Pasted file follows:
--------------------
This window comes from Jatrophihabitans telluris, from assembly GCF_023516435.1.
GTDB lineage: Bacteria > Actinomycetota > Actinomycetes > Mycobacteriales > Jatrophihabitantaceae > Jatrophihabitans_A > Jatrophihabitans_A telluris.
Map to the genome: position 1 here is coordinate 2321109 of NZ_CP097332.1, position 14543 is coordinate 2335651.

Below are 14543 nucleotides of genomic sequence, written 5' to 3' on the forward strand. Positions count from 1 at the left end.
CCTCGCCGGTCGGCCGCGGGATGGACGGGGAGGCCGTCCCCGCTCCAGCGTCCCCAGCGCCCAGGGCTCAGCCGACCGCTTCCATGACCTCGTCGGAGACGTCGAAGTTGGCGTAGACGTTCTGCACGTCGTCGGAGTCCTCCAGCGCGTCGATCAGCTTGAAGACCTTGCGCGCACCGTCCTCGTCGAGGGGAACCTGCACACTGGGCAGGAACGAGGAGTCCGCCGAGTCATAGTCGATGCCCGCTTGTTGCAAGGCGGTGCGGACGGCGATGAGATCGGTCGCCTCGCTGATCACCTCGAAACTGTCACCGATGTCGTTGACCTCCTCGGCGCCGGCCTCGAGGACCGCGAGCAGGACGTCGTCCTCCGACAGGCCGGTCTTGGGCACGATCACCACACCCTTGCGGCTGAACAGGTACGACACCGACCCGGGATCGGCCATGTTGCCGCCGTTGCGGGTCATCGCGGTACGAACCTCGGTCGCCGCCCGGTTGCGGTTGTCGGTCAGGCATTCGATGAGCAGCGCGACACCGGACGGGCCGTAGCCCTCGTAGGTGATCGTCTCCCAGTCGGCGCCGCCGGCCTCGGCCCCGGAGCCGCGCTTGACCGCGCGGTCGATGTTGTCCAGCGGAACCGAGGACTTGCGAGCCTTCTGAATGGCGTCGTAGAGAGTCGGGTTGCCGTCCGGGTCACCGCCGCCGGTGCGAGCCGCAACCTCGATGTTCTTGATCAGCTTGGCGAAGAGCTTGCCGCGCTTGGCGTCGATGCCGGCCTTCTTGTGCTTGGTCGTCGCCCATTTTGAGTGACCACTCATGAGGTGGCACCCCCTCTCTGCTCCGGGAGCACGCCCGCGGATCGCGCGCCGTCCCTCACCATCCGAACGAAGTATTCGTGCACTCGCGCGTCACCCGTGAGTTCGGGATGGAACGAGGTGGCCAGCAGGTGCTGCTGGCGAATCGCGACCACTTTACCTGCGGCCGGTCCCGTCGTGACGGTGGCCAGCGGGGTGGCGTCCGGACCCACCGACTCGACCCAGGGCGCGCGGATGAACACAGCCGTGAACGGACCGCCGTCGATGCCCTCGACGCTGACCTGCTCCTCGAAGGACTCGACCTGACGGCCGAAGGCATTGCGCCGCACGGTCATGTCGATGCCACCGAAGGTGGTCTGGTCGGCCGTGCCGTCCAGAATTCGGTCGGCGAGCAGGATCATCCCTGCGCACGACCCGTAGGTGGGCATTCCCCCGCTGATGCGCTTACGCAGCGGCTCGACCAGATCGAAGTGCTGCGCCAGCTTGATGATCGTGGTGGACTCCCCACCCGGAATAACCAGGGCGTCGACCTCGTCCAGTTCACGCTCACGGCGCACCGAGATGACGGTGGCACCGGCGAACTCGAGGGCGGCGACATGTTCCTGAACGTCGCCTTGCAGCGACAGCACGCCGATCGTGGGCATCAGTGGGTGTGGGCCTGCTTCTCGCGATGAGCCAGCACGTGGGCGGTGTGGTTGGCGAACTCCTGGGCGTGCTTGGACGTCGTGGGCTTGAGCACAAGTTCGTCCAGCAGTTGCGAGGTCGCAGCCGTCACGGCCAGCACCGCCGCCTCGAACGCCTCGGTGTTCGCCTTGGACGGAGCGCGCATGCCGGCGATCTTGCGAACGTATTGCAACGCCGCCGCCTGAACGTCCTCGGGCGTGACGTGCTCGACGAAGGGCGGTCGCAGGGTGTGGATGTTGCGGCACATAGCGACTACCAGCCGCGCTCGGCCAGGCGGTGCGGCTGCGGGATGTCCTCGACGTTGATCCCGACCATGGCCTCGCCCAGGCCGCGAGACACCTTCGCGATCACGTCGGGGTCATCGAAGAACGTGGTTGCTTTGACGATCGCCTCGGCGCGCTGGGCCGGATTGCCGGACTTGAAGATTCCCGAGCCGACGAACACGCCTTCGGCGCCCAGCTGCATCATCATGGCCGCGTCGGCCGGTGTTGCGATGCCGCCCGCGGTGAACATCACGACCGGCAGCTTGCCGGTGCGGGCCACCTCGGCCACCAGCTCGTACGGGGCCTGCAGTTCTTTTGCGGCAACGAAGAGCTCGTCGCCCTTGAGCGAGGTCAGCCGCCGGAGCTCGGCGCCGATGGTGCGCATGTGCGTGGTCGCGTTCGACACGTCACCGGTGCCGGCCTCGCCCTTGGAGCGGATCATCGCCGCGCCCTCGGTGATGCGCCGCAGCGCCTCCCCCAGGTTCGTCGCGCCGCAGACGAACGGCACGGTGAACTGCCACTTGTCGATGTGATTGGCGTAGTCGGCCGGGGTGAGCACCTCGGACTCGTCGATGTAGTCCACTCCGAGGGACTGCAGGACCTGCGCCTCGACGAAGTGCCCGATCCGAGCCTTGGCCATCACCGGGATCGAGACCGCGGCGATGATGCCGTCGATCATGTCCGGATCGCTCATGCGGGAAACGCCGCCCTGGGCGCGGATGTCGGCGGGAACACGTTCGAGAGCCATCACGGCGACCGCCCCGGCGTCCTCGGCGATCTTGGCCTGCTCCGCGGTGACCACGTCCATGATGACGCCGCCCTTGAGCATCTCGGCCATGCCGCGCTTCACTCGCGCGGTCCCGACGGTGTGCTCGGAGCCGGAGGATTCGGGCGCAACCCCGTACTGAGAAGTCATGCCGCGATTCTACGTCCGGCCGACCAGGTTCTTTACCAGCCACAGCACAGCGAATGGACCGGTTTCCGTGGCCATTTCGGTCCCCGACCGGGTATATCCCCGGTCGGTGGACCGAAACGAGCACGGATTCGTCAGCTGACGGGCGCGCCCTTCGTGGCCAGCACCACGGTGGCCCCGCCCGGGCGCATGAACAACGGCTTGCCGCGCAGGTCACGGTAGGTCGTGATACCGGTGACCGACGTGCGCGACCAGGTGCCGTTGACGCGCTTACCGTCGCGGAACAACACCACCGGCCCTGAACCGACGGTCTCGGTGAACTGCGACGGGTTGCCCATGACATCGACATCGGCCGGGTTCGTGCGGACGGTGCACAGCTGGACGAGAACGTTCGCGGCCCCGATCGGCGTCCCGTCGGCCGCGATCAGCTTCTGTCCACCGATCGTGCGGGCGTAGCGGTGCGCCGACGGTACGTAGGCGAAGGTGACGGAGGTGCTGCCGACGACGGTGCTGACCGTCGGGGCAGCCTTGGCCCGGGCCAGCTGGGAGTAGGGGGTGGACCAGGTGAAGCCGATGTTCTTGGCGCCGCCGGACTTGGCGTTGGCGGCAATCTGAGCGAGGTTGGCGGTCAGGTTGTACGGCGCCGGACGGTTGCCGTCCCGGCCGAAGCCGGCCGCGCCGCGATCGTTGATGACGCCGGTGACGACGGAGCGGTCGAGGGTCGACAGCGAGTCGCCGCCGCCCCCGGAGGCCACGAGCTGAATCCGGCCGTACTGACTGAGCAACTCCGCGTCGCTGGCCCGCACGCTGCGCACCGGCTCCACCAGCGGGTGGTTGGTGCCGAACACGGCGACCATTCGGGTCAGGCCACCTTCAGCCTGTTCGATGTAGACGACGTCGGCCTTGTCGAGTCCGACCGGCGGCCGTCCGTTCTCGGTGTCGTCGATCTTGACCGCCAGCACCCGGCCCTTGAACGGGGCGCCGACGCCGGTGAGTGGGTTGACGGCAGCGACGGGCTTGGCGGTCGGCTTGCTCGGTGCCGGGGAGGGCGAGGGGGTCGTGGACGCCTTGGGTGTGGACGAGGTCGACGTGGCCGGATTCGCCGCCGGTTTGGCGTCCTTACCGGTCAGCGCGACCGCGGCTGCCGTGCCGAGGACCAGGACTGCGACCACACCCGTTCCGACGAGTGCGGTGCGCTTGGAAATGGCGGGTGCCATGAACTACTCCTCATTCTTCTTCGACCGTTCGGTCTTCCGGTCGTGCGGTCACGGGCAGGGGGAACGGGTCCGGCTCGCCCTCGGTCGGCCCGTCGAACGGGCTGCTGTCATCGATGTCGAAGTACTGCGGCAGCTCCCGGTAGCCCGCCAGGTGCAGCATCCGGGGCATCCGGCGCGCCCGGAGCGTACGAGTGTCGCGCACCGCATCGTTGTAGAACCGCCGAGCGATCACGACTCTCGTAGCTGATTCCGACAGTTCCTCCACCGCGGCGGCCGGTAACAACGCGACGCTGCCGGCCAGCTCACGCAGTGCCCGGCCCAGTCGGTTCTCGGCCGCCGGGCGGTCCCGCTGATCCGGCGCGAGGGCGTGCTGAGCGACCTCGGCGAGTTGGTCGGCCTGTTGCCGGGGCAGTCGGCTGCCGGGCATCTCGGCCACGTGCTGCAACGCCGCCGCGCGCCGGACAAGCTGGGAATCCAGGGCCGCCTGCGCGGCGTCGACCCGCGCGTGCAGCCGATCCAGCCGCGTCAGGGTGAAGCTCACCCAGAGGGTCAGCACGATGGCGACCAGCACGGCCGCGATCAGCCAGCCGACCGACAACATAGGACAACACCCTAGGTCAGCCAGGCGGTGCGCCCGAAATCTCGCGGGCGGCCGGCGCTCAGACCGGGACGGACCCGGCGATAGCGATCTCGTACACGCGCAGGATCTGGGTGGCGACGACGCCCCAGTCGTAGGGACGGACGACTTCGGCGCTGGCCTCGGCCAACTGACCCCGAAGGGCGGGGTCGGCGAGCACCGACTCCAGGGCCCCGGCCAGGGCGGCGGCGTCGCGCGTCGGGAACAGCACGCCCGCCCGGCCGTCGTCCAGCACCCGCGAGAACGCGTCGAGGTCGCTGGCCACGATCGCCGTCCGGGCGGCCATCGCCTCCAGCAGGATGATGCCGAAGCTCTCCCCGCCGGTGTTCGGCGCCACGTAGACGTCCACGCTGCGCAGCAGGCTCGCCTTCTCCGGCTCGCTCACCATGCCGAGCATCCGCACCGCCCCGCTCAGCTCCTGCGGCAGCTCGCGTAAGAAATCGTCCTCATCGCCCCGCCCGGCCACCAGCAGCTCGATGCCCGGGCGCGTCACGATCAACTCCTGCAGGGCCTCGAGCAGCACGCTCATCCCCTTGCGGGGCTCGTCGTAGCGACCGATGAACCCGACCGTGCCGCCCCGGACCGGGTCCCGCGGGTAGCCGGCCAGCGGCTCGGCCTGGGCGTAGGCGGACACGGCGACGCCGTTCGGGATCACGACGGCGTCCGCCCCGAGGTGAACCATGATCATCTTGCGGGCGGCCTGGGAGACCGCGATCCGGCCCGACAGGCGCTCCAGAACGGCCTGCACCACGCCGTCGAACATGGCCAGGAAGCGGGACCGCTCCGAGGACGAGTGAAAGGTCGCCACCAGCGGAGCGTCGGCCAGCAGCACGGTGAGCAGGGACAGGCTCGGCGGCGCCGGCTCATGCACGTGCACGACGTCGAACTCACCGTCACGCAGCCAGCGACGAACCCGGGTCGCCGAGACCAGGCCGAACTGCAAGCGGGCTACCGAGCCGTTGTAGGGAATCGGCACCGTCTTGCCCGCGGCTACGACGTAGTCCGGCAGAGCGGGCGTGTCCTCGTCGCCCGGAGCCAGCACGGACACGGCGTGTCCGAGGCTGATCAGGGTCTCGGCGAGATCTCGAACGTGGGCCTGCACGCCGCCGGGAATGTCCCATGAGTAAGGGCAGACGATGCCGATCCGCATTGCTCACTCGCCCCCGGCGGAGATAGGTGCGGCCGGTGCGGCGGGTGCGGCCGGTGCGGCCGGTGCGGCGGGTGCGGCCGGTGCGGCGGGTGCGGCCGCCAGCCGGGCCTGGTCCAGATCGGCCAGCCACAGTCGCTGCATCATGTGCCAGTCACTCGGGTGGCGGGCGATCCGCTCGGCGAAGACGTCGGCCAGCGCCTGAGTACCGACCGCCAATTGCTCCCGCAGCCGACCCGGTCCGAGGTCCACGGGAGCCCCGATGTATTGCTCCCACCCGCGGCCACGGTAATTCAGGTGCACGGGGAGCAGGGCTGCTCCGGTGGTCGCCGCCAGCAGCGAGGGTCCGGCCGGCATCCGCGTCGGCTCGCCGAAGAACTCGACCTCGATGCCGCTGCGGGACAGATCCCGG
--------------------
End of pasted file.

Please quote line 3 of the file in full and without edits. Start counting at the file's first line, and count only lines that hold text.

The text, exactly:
Map to the genome: position 1 here is coordinate 2321109 of NZ_CP097332.1, position 14543 is coordinate 2335651.